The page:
really challenging time. These are challenging times in the media business, and that long-term perspective is -- essentially you're seeing lots of

different models now.

Certainly, you hear the concerns about billionaire owners but there's concerns about all forms of ownership. I've been in the public company

environment and there are pressures there. And we're just lucky.

We've got believers in the brand, believers in the business supportive of what we do. And there's just going to be a lot of evolution, many forms of

ownership. I'm on the board of a local non-profit, that's one form.

So it's challenging but really exciting time in our field.

CHATTERLEY: So let's talk about that then. Because, to your point, trust in content, trust in media has never I think been more pivotal at a time of

great division in society. And you as a brand, again, I think have navigated that incredibly well.

How does this tie into "Time 2030" when I know you're going to produce a decade of content on helping people navigate what the post-COVID world is

going to look like?

And this is not about politics. This is about inclusivity, about building a better world. Talk me through "Time 2030," Edward.

FELSENTHAL: Our whole -- we're really excited about this mission. And in many ways our entire approach has changed and the pandemic has changed


It's illuminated along with the riot at the Capitol and so many other headlines we've seen over the last year just how deep and vast the crises

we face as a society are, how many they are, multiple crises all at once.

It's really an unprecedented time in the world as we're seeing all these problems, so many problems in our society that have been right there in

front of us but not really dealt with. A health crisis, a trust crisis, an inequality crisis, a climate crisis, an economic crisis, a crisis of racial

injustice, democracy. I mean this is certainly the most challenging time in the world in my lifetime.

And so we've changed how we think about our coverage to address these crises head on and really focus in a sustained way. We've committed to ten

years of reporting on these massive challenges.

We're also excited to launch -- you mentioned politics. Of course we've long done political coverage.

We're going to launch "Time Business" in April with a great new editor from the "Wall Street Journal." And just looking at these intersections of the

spheres of our coverage and the crises we face. And solutions to help the world move forward.

CHATTERLEY: Yes. I'm already nervous about that "Time Business," clearly. Edward, great to have you on the show. Thank you so much. And great to get

your insights today.

FELSENTHAL: Thanks, Julia.

CHATTERLEY: Thank you.

FELSENTHAL: Great to be here.

CHATTERLEY: Likewise. The CEO and Editor-in-Chief of "Time" there. All right. Thank you.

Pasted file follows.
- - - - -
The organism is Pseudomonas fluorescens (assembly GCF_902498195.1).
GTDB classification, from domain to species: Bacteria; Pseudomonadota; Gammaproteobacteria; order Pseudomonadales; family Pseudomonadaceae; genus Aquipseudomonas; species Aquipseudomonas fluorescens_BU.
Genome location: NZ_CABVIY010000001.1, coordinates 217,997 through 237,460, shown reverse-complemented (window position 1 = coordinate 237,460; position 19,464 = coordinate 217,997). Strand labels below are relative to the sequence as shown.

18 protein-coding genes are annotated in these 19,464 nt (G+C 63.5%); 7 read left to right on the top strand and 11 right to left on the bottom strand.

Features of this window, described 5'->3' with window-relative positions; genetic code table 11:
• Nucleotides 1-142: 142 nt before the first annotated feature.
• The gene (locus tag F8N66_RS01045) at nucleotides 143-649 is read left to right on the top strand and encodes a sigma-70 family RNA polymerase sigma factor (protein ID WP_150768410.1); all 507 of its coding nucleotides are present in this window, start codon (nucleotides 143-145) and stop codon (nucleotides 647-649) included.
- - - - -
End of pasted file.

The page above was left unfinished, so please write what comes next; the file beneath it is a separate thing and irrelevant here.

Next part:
All right. From the future of journalism to the future of our planet. We head to Mexico and a school that's helping raise a new generation of


Stay with us.



CHATTERLEY: "Call to Earth" is CNN's call to action for the environment.

Nothing will shape tomorrow's world more than the education of our children. In today's report we turn to Mexico and a Rolex Awards laureate

who's cultivating a new generation of future environmentalists.


MARITZA MORALES CASANOVA, ENVIRONMENTALIST & EDUCATOR, HUNAB: When you can see kids, you can see how they smile and also, you can see the pride on

their eyes.

I think that kids are the best teachers because they can share their knowledge, they can share their feelings with the same language.

CNN NARRATOR, CALL TO EARTH: Maritza Morales Casanova runs an environmental learning center called Hunab on the outskirts of the Merida, the capital

city of Yucatan.

She aims to teach a generation of young people how to care for the community's fragile environment.

MORALES CASANOVA: There are schools to learn more about music and if you want to be an artist there are places where you can polish your talent.

But what happens if as a child you want to be an environmentalist?

When they come to this gate, they experience how to be heroes for Grandma Earth.

NARRATOR: Hunab was founded by Morales Casanova when she Hunan herself was only 10 years old and runs on a model of peer-to-peer learning.

MORALES CASANOVA: When we see kids sharing their knowledge the first thing that the they do is to extend the message for themselves and then to share

it through a simple way. They share the information very clear and very honest.

Right now the information about the environment is very alarmist, it's very negative around the world. We cannot think about the theory of climate

change just to scare kids about what's going to happen. What we need to do is to inspire them.

NARRATOR: Fifteen-year-old Paul (ph) grew up in Yucatan and started coming to the center from a very young age.

Before coronavirus forced the park to close to visitors, he taught weekly classes on plants and their medicinal capabilities.